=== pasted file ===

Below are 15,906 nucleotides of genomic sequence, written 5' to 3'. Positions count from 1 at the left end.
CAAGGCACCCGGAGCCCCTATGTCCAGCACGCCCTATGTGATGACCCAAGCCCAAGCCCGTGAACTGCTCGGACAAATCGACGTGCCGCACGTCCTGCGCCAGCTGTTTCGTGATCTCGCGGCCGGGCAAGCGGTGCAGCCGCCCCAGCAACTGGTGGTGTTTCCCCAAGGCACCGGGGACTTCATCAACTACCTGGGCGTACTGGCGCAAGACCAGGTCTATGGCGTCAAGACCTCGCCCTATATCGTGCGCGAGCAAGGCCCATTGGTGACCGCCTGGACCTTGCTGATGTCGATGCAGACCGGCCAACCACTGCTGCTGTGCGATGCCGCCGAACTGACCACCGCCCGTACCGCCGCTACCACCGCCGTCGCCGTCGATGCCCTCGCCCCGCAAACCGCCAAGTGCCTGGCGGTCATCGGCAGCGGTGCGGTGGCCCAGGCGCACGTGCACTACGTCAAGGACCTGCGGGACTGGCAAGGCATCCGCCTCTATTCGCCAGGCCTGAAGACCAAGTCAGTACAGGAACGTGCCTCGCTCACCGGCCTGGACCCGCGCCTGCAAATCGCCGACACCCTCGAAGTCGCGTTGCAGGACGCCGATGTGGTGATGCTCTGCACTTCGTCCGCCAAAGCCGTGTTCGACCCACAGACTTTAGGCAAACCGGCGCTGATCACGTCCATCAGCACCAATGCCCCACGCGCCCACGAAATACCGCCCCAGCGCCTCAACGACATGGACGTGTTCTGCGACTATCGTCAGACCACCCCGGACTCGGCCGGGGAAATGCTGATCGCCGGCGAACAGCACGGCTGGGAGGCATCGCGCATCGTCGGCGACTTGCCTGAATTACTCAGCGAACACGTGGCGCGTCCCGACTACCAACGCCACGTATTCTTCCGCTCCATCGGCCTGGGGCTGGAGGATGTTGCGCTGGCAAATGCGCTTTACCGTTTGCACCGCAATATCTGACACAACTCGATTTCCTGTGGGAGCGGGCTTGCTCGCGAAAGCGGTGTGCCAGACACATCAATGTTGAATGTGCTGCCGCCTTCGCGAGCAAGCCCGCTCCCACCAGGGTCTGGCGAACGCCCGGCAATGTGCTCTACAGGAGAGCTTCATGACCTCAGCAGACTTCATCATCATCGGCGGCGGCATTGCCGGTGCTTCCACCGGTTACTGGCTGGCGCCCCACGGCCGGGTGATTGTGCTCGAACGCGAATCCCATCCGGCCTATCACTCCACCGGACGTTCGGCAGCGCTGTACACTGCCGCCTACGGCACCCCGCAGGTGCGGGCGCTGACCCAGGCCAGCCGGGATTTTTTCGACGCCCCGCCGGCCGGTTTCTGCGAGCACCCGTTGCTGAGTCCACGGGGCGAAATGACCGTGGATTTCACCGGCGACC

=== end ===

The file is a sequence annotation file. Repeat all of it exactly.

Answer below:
Below are 15,906 nucleotides of genomic sequence, written 5' to 3'. Positions count from 1 at the left end.
CAAGGCACCCGGAGCCCCTATGTCCAGCACGCCCTATGTGATGACCCAAGCCCAAGCCCGTGAACTGCTCGGACAAATCGACGTGCCGCACGTCCTGCGCCAGCTGTTTCGTGATCTCGCGGCCGGGCAAGCGGTGCAGCCGCCCCAGCAACTGGTGGTGTTTCCCCAAGGCACCGGGGACTTCATCAACTACCTGGGCGTACTGGCGCAAGACCAGGTCTATGGCGTCAAGACCTCGCCCTATATCGTGCGCGAGCAAGGCCCATTGGTGACCGCCTGGACCTTGCTGATGTCGATGCAGACCGGCCAACCACTGCTGCTGTGCGATGCCGCCGAACTGACCACCGCCCGTACCGCCGCTACCACCGCCGTCGCCGTCGATGCCCTCGCCCCGCAAACCGCCAAGTGCCTGGCGGTCATCGGCAGCGGTGCGGTGGCCCAGGCGCACGTGCACTACGTCAAGGACCTGCGGGACTGGCAAGGCATCCGCCTCTATTCGCCAGGCCTGAAGACCAAGTCAGTACAGGAACGTGCCTCGCTCACCGGCCTGGACCCGCGCCTGCAAATCGCCGACACCCTCGAAGTCGCGTTGCAGGACGCCGATGTGGTGATGCTCTGCACTTCGTCCGCCAAAGCCGTGTTCGACCCACAGACTTTAGGCAAACCGGCGCTGATCACGTCCATCAGCACCAATGCCCCACGCGCCCACGAAATACCGCCCCAGCGCCTCAACGACATGGACGTGTTCTGCGACTATCGTCAGACCACCCCGGACTCGGCCGGGGAAATGCTGATCGCCGGCGAACAGCACGGCTGGGAGGCATCGCGCATCGTCGGCGACTTGCCTGAATTACTCAGCGAACACGTGGCGCGTCCCGACTACCAACGCCACGTATTCTTCCGCTCCATCGGCCTGGGGCTGGAGGATGTTGCGCTGGCAAATGCGCTTTACCGTTTGCACCGCAATATCTGACACAACTCGATTTCCTGTGGGAGCGGGCTTGCTCGCGAAAGCGGTGTGCCAGACACATCAATGTTGAATGTGCTGCCGCCTTCGCGAGCAAGCCCGCTCCCACCAGGGTCTGGCGAACGCCCGGCAATGTGCTCTACAGGAGAGCTTCATGACCTCAGCAGACTTCATCATCATCGGCGGCGGCATTGCCGGTGCTTCCACCGGTTACTGGCTGGCGCCCCACGGCCGGGTGATTGTGCTCGAACGCGAATCCCATCCGGCCTATCACTCCACCGGACGTTCGGCAGCGCTGTACACTGCCGCCTACGGCACCCCGCAGGTGCGGGCGCTGACCCAGGCCAGCCGGGATTTTTTCGACGCCCCGCCGGCCGGTTTCTGCGAGCACCCGTTGCTGAGTCCACGGGGCGAAATGACCGTGGATTTCACCGGCGACC